Between 1945 and 1962 the U.S. conducted more than 200 atmospheric nuclear weapon tests and captured the detonations on film. Multiple cameras capable of recording 2,400 frames per second covered each blast, creating a highly technical record of the U.S. nuclear arsenal—and a visual deterrent against its use.

At that time physicists analyzed the roughly 10,000 classified movies to understand how the weapons worked and calculate their effects in a potential war scenario. After the U.S. and other nations banned atmospheric testing when they signed the Limited Test Ban Treaty of 1963 and made some of the data in the films public, the recordings could be declassified—but most remained secret and stored away in government vaults. Physicists had to design computer simulations, tested against those mid-century analyses, to “predict what would happen if a weapon went off,” says Greg Spriggs, a nuclear weapon physicist at Lawrence Livermore National Laboratory, who is leading the project to scan and declassify the films. “We’re reanalyzing the films and trying to get benchmark data: What’s the shock wave as a function of time? What would be the thermal blast? How high did the cloud go? What were the cloud’s dimensions?” he says.

The information will help physicists validate their computer simulations with more certainty and assure the bombs would go off as advertised. “We don’t want to give the military something that, if they have to use it—which we hope they don’t—they’re not dropping a dud on the enemy so the enemy can pick up that weapons-grade material and turn it against us,” he adds.

Over the last five years Spriggs and his team of film preservationists have located about 6,500 films, scattered among the government’s high-security vaults and in varying degrees of decomposition. They have scanned approximately 4,500 of these, reanalyzed between 400 and 500 and declassified about 750. In March the first declassified batch was uploaded to YouTube. “They are not the same films that most people are used to seeing,” says Alex Wellerstein, a historian of science at the Stevens Institute of Technology who is not involved with the project. “They show a remarkable amount of technical effort that went into representing the very difficult to capture—because it is so extreme—phenomenon of a nuclear explosion.”

Here are four films that reveal subtle clues about each historic blast:

FILM #1: Operation Dominic—Housatonic 120256

In this film, a device airdropped from about 12,000 feet above the Pacific detonates on October 30, 1962. The film shows the two characteristic light output pulses that are seen only in nuclear weapon blasts, which correlate with the device’s yield (the amount of energy given off from the explosion).

The first pulse occurs when the shock wave forms and light scatters around the blast. As the shock wave–pushed air cools, the temperature at the wave front drops and the light dissipates to its darkest point—called the minimum, or T Min—when the temperature has reached 3,300 kelvins. Then, the air becomes transparent and the hot gases inside the fireball are able to escape, producing the second light pulse. At its brightest point, it is called the maximum, or T 2 Max.

By measuring the time from the detonation to the T Min and the T 2 Max, scientists can calculate the weapon’s yield. “In this film there are probably four or five different ways a scientist could analyze what the yield of that device was—and that’s why these films are so important,” Spriggs says.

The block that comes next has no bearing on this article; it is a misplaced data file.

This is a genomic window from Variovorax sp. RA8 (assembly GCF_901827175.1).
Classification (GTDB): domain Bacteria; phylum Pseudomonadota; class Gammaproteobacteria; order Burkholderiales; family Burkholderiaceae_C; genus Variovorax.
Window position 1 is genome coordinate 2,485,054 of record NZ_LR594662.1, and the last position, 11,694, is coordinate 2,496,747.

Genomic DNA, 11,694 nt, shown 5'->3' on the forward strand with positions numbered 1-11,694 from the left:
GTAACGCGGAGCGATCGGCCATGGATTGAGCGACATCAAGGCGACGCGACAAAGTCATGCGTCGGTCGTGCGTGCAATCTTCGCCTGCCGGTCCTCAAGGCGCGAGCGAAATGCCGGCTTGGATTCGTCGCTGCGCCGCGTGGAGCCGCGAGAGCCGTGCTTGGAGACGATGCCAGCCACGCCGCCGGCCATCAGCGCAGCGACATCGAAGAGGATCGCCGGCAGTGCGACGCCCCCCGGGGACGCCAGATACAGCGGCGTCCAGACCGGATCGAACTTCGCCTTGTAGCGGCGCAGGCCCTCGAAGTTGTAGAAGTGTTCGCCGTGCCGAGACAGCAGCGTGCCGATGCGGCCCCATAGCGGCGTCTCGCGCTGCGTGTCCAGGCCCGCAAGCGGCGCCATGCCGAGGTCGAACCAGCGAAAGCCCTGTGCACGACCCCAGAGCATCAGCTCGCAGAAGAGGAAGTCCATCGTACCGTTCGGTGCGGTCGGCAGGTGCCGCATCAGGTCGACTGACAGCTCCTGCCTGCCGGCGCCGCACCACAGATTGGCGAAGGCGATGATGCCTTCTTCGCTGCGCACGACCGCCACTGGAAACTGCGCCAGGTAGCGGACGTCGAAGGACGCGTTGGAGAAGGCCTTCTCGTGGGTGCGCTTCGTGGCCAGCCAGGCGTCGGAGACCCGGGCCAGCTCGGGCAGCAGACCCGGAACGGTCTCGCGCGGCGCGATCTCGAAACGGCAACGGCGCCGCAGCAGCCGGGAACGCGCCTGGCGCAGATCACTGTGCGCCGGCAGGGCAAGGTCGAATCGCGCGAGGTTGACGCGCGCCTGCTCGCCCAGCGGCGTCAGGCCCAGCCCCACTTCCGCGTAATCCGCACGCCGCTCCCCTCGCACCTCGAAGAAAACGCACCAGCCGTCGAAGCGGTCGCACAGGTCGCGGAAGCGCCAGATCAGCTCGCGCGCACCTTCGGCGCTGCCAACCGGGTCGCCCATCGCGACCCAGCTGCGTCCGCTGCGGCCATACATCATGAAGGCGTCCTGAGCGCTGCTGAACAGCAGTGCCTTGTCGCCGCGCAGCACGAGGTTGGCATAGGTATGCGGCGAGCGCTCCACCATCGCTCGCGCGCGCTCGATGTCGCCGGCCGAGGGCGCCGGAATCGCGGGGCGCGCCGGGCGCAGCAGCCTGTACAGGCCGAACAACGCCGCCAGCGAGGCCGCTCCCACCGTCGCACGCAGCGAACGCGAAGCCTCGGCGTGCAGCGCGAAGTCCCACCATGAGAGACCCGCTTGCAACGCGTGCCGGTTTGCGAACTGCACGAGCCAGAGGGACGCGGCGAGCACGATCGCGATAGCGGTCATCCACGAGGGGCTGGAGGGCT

FILM #2: Operation Teapot—Tesla 28617

Tesla was a relatively low-yield shot of seven kilotons, dropped from a 300-foot tower at the government’s test site in Nevada on March 1, 1955. When the shock wave hits the ground in the video, it kicks up the dry desert soil and “it makes a nice little dust cloud,” Spriggs says.

After the second pulse of light reaches its maximum, the bright white fireball forms the cap of the mushroom cloud. The shock wave moving away from the blast disturbs the soil, and as the dirt is sucked into the atmosphere, it forms the cloud’s stem. Physicists can find the yield of the device by measuring how fast and how high the mushroom cloud rises, Spriggs says.

FILM #3:Operation Hardtack I—Nutmeg 51538

The Nutmeg test was detonated from a barge tethered to Bikini Atoll in the Pacific on May 21, 1958. In this film the initial blast and scattering of light are visible but high humidity obscures the fireball itself. As the shock wave travels away from the blast, it changes the atmospheric pressure and creates a low-pressure trough in its wake. Condensation collects in the trough and forms a so-called Wilson cloud—which resembles a stack of puffy white rings—hiding the initial fireball. When the low-pressure trough returns to atmospheric pressure, the Wilson cloud dissipates and the glowing fireball and mushroom cloud are revealed. “The glow time of the fireball at the center of the Wilson cloud and the formation of the Wilson cloud are clues to the weapon’s yield,” Spriggs says.

FILM #4: Operation Dominic—Bighorn 110762

The Bighorn device was dropped over the Pacific Ocean from a height of around 12,000 feet on June 27, 1962. Thanks to the high altitude, the detonation occurs above the humid layer of the lower atmosphere. The bright light erupts from the second pulse, and then the gases start to escape. As the shock wave propagates downward, it flows through the moist air and forms a Wilson cloud in the low-pressure trough, underneath the fireball. The shock wave then bounces off the ocean’s surface and flattens the bottom portion of the fireball’s gases. “This was up high enough, you still had a Wilson cloud, but it was down in the lower part as the shock wave went around. It did not obscure the early cloud formation of this particular detonation,” Spriggs says, adding, “That’s a cool film.”